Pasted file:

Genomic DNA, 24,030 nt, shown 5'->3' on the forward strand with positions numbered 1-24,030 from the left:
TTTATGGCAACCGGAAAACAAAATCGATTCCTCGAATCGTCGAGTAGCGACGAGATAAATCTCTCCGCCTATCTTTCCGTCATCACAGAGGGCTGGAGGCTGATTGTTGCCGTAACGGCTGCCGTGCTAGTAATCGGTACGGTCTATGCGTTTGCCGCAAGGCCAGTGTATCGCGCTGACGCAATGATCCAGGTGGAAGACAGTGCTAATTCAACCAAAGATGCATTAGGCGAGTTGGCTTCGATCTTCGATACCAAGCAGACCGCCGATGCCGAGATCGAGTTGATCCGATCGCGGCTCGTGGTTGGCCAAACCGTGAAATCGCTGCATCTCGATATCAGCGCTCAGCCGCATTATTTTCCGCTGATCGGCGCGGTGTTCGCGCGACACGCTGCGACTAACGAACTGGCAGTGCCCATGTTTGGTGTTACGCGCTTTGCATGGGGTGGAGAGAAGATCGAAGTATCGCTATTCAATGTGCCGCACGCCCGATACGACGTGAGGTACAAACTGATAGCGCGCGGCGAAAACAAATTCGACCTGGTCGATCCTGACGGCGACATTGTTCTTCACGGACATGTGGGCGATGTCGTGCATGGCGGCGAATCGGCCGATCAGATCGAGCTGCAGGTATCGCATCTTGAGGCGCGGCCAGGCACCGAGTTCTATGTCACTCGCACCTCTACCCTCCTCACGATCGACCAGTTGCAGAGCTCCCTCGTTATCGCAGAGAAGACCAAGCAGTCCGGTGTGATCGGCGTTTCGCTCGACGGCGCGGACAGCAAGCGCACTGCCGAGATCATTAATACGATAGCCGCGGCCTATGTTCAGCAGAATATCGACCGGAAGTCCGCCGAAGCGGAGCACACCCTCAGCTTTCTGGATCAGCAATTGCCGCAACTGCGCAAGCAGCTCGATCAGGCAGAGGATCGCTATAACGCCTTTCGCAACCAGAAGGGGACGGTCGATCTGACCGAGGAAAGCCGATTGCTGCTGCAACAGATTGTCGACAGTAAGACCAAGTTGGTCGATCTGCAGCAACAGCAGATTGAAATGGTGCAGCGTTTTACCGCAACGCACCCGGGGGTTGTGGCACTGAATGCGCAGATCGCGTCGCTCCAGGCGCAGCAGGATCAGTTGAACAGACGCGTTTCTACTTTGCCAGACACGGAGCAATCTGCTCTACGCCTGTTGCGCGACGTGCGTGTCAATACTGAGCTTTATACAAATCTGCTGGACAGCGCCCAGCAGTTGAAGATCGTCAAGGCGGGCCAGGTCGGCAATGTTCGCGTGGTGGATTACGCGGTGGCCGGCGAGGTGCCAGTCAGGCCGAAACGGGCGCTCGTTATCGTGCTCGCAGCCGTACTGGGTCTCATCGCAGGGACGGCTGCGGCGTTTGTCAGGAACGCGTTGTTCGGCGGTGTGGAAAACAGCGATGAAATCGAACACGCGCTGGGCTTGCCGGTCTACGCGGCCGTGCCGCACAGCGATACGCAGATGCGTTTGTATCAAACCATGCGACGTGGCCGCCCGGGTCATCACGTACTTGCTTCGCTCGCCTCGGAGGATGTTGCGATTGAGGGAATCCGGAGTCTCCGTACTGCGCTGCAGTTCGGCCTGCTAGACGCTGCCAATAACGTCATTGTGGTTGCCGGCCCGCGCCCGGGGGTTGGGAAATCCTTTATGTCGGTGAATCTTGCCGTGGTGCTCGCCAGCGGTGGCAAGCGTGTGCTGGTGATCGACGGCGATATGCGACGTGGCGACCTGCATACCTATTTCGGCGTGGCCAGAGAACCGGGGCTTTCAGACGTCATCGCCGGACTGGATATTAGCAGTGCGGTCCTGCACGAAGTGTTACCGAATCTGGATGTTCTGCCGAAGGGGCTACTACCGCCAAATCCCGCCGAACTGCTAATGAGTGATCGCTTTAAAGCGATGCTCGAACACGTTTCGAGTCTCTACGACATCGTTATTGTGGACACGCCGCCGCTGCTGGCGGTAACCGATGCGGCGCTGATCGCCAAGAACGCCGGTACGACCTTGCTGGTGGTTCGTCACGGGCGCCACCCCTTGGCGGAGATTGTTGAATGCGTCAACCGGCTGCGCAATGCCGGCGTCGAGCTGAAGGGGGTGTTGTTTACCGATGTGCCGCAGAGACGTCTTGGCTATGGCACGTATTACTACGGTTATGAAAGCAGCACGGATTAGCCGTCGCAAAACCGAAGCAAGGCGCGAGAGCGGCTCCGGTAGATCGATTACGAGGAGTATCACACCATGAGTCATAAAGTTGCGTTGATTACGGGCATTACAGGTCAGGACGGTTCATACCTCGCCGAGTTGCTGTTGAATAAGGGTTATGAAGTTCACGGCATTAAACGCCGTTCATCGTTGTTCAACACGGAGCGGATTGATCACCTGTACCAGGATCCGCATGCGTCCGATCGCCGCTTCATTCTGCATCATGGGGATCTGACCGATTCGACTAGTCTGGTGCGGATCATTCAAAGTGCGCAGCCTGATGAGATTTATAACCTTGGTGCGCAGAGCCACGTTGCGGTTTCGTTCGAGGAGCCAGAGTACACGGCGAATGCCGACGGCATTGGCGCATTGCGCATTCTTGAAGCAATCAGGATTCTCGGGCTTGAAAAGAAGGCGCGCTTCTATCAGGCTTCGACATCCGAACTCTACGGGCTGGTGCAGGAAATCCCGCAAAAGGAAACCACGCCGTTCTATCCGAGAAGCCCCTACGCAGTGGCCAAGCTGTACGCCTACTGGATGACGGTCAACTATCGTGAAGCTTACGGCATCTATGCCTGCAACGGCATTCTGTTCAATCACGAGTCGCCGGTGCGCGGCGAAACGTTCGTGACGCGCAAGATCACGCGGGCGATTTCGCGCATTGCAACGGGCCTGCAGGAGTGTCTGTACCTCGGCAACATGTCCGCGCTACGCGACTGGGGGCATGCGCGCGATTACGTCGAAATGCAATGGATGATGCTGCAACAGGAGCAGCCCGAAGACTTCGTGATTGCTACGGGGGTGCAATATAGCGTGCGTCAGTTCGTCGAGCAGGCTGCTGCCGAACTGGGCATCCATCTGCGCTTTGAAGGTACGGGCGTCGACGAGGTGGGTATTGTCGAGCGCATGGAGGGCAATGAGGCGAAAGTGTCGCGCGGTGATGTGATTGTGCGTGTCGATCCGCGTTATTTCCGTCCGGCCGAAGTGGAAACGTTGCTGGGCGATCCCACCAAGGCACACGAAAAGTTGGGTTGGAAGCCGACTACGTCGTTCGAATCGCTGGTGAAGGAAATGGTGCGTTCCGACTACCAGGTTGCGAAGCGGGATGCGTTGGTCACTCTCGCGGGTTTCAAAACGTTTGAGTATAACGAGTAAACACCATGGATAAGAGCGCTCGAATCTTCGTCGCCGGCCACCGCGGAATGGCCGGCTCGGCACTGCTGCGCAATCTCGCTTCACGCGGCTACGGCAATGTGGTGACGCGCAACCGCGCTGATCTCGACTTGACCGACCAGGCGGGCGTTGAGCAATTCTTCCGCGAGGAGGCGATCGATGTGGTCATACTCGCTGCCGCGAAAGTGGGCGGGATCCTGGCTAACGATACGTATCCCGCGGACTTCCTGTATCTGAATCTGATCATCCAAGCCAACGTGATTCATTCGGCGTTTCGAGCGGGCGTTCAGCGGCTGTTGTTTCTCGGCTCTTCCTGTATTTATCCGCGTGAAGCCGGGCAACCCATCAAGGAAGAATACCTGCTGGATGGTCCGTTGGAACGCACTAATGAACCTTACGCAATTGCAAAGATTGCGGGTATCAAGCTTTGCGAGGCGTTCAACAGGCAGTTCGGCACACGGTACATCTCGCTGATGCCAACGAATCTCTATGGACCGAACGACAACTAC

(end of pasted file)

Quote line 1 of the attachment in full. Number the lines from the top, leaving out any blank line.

Genomic DNA, 24,030 nt, shown 5'->3' on the forward strand with positions numbered 1-24,030 from the left: